Since his withdrawal from politics, Gore has devoted his energies to raising awareness of global warming. At a congressional hearing in 2009, he compared skeptics of man-made climate change to “people who still believe that the moon landing was staged on a movie lot in Arizona”—an interesting comment, considering that those climate skeptics include Aldrin. Joining a number of astronauts and scientists who doubt the theory of global warming, Aldrin has explained, “I think the climate has been changing for billions of years.… I’m not necessarily of the school that we are causing it all. I think the world is causing it.”
Illinois senator Carol Moseley-Braun gave Vice President Al Gore a gift of hometown Chicago pride at her 1998 reelection fundraiser: a blue pin-striped Sammy Sosa Cubs uniform. It was intended to symbolize achievement—Sosa was then still nipping valiantly at Mark McGwire’s heels in the race to best baseball’s hallowed single-season home run record. Instead the gift was an unintentionally prescient forecast of runner-up notoriety for both men.
Two years later Gore lost his bid for the presidency by the second-closest electoral vote margin in U.S. history: 271–266. The highly controversial election dragged on for more than a week as ambiguous hand-punched ballots were recounted in Florida. Ultimately, the Sunshine State and the U.S. presidency went to Gore’s competitor, George W. Bush. Sosa’s uniform would have fit Gore well: The ballplayer had lost his months-long battle with McGwire in 1998 by another slim margin, 70–66.
Ironically, some facetious Gore supporters in 2000 pointed to one particular blemish on Bush’s résumé as proof of his poor decision making. In 1989, as part owner of baseball’s Texas Rangers, Bush authorized a trade sending a rookie Sosa to the Chicago White Sox.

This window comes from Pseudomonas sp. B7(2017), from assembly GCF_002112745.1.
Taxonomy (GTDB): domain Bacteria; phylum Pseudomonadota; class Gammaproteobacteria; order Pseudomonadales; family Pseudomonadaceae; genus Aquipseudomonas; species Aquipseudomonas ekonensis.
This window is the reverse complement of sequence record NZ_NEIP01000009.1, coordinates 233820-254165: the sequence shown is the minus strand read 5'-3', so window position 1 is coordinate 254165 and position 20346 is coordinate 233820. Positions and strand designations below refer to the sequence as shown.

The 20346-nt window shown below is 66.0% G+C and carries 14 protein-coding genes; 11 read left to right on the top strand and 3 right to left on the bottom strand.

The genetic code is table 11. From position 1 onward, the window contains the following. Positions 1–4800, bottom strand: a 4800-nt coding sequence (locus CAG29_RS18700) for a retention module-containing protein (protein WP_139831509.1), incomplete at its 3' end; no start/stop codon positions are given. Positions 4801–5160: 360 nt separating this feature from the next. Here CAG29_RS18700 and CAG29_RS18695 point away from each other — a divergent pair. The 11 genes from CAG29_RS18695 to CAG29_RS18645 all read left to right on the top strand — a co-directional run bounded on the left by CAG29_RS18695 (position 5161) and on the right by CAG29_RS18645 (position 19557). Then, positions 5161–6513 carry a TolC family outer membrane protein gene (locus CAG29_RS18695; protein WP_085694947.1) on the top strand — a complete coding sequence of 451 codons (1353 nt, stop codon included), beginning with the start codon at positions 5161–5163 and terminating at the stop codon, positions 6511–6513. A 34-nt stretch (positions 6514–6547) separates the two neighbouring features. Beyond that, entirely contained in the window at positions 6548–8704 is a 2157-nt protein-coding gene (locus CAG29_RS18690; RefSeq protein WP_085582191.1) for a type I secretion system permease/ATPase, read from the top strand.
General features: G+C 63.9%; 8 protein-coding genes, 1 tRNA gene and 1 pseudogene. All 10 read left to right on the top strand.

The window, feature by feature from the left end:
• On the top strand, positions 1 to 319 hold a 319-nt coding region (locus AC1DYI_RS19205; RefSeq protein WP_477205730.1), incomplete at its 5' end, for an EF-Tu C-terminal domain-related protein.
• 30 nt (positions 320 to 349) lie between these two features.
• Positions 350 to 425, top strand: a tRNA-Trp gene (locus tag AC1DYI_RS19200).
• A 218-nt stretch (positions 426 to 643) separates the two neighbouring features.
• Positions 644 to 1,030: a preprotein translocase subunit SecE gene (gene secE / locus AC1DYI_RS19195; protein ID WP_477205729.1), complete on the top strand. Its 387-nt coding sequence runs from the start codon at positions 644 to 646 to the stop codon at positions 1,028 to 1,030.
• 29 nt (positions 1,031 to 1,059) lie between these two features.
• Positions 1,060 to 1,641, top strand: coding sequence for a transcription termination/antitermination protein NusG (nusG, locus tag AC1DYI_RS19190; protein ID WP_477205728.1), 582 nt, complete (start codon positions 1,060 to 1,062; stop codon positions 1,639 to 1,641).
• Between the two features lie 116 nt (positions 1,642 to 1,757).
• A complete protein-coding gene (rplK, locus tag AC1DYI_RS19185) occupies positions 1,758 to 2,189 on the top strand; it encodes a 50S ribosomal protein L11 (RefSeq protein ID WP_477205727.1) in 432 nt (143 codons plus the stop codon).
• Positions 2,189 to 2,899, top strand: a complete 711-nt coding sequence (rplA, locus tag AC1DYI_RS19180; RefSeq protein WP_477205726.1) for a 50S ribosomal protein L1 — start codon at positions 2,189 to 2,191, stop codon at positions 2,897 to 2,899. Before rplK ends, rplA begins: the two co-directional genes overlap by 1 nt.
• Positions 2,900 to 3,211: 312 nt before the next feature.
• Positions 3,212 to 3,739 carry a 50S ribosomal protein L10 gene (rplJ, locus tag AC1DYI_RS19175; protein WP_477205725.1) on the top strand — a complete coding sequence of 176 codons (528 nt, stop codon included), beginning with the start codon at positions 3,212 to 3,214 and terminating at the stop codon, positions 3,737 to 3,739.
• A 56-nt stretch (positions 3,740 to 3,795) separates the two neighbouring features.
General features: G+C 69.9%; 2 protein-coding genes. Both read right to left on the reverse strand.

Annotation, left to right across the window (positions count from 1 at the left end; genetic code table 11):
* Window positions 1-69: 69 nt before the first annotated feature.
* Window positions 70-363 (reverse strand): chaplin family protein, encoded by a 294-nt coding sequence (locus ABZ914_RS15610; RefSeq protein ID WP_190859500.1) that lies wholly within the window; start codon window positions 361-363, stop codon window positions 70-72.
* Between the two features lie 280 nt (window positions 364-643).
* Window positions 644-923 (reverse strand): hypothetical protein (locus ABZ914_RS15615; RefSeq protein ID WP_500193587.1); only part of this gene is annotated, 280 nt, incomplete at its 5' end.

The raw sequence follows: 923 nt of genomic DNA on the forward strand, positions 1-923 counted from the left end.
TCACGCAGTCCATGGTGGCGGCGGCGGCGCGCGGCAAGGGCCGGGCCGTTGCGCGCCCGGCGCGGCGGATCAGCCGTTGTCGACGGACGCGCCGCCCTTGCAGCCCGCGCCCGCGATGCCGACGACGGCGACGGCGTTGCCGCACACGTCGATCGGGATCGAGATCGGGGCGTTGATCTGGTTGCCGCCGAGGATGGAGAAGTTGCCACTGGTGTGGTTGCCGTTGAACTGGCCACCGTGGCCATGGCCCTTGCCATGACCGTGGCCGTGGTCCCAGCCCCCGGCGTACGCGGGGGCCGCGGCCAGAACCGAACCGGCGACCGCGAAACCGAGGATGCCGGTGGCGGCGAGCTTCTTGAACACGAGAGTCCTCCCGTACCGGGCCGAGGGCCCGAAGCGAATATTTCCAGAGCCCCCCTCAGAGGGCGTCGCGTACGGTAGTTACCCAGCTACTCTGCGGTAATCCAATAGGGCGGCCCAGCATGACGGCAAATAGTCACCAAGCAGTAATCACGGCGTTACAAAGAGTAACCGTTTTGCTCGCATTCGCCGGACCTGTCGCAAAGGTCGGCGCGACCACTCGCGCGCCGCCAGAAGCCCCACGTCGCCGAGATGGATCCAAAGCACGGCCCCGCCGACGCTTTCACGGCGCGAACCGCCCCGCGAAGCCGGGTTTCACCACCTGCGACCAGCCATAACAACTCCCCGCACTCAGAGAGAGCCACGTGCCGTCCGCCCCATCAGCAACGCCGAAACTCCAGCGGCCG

Robert Falcon Scott’s 17-month trek through the unforgiving Antarctic ended in 1912. His goal was to lead the first expedition to the South Pole, and he recorded this journal entry upon his arrival: “The worst has happened…. All the day dreams must go…. Great God! This is an awful place.” Scott had learned that Norwegian explorer Roald Amundsen had beaten him to the pole by 33 days. Dejected, Scott and his team turned homeward—and all five men froze to death within three months.
Scott became a national icon, however, as news of his death spread through his home country. Englishmen young and old were stirred by tales of his courage and commitment. Today his legacy takes a different form. The data collected on his journey contributes to our understanding of the threats Antarctica faces from global warming. Leading environmentalists, including Al Gore, point to the melting poles as evidence of man-made climate change. In 2012, a century after Scott’s death, Gore organized a cruise to the South Pole to raise awareness about the shrinking icecaps, inviting scientists, climatologists and patrons. Among his guests was Virgin Group magnate Richard Branson, a distant relative of Scott’s.